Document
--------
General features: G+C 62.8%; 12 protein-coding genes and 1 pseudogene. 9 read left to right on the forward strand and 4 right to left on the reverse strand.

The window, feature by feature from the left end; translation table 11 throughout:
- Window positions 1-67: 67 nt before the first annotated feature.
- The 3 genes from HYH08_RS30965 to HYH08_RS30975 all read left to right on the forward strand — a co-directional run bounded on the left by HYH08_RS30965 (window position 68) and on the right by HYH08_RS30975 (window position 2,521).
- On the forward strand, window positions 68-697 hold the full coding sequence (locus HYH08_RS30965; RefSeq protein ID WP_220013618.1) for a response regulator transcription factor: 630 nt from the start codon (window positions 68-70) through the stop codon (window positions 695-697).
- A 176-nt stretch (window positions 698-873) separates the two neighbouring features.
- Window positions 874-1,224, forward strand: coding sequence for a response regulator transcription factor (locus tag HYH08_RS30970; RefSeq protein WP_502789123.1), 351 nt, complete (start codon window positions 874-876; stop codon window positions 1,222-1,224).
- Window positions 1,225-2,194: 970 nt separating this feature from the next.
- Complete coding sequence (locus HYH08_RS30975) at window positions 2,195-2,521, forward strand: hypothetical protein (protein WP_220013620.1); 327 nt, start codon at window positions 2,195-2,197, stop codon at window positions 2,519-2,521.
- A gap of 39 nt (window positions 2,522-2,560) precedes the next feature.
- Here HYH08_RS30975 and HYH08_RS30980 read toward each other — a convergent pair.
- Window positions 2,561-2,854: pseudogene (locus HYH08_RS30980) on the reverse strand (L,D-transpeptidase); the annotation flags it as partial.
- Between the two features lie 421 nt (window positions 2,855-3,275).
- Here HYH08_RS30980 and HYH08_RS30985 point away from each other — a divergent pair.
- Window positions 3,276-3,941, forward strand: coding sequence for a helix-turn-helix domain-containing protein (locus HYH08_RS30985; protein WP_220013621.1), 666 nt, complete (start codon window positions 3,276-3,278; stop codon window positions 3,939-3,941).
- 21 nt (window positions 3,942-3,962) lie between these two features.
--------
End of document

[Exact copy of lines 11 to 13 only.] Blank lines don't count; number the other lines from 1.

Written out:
- Here HYH08_RS30975 and HYH08_RS30980 read toward each other — a convergent pair.
- Window positions 2,561-2,854: pseudogene (locus HYH08_RS30980) on the reverse strand (L,D-transpeptidase); the annotation flags it as partial.
- Between the two features lie 421 nt (window positions 2,855-3,275).